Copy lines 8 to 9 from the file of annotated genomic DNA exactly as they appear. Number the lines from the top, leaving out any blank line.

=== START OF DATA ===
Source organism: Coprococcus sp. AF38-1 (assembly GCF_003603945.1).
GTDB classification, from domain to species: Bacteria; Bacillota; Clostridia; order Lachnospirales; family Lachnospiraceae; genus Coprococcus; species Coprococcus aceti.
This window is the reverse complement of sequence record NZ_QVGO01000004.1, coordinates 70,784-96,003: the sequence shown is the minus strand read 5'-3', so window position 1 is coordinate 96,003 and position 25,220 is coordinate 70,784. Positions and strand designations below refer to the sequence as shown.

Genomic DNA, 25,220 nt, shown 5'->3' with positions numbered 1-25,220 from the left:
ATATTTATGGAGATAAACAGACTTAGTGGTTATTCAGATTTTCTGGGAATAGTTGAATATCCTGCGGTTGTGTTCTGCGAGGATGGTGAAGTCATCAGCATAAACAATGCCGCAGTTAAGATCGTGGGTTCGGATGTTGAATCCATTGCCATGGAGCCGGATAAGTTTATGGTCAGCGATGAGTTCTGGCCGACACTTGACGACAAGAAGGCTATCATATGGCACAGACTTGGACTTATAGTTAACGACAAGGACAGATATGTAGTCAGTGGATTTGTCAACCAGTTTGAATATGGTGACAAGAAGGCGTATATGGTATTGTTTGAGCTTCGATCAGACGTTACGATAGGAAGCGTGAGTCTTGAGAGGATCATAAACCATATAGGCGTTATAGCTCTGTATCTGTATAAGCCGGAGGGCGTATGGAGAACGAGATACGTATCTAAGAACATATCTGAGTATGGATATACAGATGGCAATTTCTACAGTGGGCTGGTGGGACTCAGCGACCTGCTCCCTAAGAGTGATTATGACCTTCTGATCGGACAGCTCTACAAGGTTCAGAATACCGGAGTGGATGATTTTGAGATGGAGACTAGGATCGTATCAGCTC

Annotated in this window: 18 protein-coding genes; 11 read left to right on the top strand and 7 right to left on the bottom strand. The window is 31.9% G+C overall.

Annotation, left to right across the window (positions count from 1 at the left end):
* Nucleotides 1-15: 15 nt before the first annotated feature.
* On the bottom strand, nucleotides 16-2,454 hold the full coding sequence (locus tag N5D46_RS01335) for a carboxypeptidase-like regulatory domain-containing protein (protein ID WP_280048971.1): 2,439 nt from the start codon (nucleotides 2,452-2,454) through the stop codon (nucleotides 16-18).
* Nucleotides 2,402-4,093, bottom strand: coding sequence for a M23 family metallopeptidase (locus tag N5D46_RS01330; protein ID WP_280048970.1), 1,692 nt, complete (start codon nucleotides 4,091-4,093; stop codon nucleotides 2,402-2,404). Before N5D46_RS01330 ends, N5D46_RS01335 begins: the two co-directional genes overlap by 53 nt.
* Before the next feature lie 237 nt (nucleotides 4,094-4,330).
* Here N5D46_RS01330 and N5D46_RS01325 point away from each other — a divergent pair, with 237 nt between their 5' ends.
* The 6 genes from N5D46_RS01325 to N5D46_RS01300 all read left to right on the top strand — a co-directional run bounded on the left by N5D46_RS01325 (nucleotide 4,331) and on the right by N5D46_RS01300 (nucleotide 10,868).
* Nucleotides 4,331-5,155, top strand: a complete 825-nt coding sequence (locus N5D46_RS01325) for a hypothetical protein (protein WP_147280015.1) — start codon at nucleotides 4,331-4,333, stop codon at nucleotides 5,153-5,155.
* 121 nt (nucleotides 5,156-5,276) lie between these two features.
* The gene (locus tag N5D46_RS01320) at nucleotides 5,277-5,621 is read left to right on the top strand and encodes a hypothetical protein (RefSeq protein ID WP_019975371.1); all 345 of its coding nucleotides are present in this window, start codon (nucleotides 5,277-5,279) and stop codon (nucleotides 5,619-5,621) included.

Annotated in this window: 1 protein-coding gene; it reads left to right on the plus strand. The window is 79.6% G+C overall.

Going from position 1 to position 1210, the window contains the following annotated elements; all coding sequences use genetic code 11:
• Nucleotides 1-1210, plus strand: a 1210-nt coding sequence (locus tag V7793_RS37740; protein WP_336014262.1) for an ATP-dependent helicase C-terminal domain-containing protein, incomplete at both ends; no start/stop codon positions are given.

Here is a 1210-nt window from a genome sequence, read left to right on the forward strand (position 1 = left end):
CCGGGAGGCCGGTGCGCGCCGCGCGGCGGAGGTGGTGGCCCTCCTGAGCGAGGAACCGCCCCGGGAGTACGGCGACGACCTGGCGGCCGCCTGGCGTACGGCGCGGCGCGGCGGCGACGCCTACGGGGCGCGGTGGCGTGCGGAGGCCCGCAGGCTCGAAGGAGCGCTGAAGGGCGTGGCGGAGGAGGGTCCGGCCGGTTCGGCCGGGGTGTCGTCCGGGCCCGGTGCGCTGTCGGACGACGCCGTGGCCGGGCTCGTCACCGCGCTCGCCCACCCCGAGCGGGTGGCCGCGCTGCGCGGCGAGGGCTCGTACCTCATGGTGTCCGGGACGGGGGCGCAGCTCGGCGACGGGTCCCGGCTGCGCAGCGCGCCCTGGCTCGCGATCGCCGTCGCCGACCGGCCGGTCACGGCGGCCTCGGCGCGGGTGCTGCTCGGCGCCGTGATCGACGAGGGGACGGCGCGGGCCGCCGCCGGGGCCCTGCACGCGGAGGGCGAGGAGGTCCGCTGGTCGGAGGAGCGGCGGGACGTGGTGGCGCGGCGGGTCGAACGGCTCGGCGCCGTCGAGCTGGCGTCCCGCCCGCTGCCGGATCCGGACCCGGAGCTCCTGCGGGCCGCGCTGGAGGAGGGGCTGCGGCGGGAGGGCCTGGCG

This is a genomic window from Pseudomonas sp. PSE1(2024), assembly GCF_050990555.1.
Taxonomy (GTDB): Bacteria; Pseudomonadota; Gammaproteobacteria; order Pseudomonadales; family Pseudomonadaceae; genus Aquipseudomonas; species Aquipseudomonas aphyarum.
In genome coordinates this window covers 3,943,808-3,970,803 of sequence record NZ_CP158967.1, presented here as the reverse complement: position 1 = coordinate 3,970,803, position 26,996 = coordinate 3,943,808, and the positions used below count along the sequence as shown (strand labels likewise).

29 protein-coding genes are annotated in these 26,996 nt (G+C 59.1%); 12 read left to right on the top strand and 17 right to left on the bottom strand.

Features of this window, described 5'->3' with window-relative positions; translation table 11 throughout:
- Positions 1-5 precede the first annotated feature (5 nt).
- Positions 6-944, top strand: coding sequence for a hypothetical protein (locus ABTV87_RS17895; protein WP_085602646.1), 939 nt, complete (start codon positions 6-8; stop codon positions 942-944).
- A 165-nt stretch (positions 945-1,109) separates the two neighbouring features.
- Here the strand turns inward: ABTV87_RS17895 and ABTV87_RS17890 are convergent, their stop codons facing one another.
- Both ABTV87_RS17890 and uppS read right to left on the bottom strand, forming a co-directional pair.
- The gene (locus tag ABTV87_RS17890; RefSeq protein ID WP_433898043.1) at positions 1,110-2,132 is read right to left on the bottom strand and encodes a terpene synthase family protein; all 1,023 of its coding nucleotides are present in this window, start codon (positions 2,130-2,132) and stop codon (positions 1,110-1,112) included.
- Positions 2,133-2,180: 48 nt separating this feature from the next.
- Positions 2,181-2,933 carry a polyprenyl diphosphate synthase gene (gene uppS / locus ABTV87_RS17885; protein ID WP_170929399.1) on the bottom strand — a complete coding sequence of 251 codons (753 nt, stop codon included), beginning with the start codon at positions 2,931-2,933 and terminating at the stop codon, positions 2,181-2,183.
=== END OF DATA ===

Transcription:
* Nucleotides 1-15: 15 nt before the first annotated feature.
* On the bottom strand, nucleotides 16-2,454 hold the full coding sequence (locus tag N5D46_RS01335) for a carboxypeptidase-like regulatory domain-containing protein (protein ID WP_280048971.1): 2,439 nt from the start codon (nucleotides 2,452-2,454) through the stop codon (nucleotides 16-18).